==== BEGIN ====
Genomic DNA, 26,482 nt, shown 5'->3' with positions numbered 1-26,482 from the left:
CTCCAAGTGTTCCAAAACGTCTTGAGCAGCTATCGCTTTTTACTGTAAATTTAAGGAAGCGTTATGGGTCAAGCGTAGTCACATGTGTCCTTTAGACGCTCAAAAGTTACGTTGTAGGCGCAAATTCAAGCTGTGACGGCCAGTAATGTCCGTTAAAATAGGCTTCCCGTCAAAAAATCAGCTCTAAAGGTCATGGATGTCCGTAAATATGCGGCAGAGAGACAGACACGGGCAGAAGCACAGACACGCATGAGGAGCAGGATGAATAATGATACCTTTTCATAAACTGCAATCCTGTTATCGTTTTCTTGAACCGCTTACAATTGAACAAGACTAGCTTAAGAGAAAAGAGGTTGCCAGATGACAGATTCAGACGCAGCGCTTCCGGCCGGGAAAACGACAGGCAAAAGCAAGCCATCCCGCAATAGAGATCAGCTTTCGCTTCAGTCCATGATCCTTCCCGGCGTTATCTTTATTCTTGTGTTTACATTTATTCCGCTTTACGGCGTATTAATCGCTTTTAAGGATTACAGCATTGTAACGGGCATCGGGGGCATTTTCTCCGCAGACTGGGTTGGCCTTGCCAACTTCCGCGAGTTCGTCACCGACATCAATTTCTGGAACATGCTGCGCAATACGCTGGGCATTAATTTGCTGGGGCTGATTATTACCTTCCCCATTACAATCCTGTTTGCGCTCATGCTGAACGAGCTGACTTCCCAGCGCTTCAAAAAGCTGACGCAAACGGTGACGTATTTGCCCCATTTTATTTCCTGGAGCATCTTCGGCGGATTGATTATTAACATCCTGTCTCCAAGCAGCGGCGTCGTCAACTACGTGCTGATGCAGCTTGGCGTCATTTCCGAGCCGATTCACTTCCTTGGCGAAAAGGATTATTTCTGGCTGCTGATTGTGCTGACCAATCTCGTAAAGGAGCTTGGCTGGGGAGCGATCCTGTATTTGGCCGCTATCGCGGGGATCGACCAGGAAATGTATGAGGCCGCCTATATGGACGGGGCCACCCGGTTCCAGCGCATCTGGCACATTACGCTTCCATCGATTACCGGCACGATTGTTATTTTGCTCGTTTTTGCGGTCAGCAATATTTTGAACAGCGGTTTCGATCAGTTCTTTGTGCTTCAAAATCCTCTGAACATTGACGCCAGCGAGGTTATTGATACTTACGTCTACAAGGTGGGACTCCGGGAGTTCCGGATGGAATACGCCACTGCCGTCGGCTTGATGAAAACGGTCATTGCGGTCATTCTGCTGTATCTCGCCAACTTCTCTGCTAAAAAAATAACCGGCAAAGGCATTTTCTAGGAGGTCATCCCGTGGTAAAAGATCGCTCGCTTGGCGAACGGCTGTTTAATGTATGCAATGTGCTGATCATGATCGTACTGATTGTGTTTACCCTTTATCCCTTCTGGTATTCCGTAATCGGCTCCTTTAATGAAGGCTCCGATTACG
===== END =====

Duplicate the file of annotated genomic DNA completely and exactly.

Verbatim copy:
Genomic DNA, 26,482 nt, shown 5'->3' with positions numbered 1-26,482 from the left:
CTCCAAGTGTTCCAAAACGTCTTGAGCAGCTATCGCTTTTTACTGTAAATTTAAGGAAGCGTTATGGGTCAAGCGTAGTCACATGTGTCCTTTAGACGCTCAAAAGTTACGTTGTAGGCGCAAATTCAAGCTGTGACGGCCAGTAATGTCCGTTAAAATAGGCTTCCCGTCAAAAAATCAGCTCTAAAGGTCATGGATGTCCGTAAATATGCGGCAGAGAGACAGACACGGGCAGAAGCACAGACACGCATGAGGAGCAGGATGAATAATGATACCTTTTCATAAACTGCAATCCTGTTATCGTTTTCTTGAACCGCTTACAATTGAACAAGACTAGCTTAAGAGAAAAGAGGTTGCCAGATGACAGATTCAGACGCAGCGCTTCCGGCCGGGAAAACGACAGGCAAAAGCAAGCCATCCCGCAATAGAGATCAGCTTTCGCTTCAGTCCATGATCCTTCCCGGCGTTATCTTTATTCTTGTGTTTACATTTATTCCGCTTTACGGCGTATTAATCGCTTTTAAGGATTACAGCATTGTAACGGGCATCGGGGGCATTTTCTCCGCAGACTGGGTTGGCCTTGCCAACTTCCGCGAGTTCGTCACCGACATCAATTTCTGGAACATGCTGCGCAATACGCTGGGCATTAATTTGCTGGGGCTGATTATTACCTTCCCCATTACAATCCTGTTTGCGCTCATGCTGAACGAGCTGACTTCCCAGCGCTTCAAAAAGCTGACGCAAACGGTGACGTATTTGCCCCATTTTATTTCCTGGAGCATCTTCGGCGGATTGATTATTAACATCCTGTCTCCAAGCAGCGGCGTCGTCAACTACGTGCTGATGCAGCTTGGCGTCATTTCCGAGCCGATTCACTTCCTTGGCGAAAAGGATTATTTCTGGCTGCTGATTGTGCTGACCAATCTCGTAAAGGAGCTTGGCTGGGGAGCGATCCTGTATTTGGCCGCTATCGCGGGGATCGACCAGGAAATGTATGAGGCCGCCTATATGGACGGGGCCACCCGGTTCCAGCGCATCTGGCACATTACGCTTCCATCGATTACCGGCACGATTGTTATTTTGCTCGTTTTTGCGGTCAGCAATATTTTGAACAGCGGTTTCGATCAGTTCTTTGTGCTTCAAAATCCTCTGAACATTGACGCCAGCGAGGTTATTGATACTTACGTCTACAAGGTGGGACTCCGGGAGTTCCGGATGGAATACGCCACTGCCGTCGGCTTGATGAAAACGGTCATTGCGGTCATTCTGCTGTATCTCGCCAACTTCTCTGCTAAAAAAATAACCGGCAAAGGCATTTTCTAGGAGGTCATCCCGTGGTAAAAGATCGCTCGCTTGGCGAACGGCTGTTTAATGTATGCAATGTGCTGATCATGATCGTACTGATTGTGTTTACCCTTTATCCCTTCTGGTATTCCGTAATCGGCTCCTTTAATGAAGGCTCCGATTACG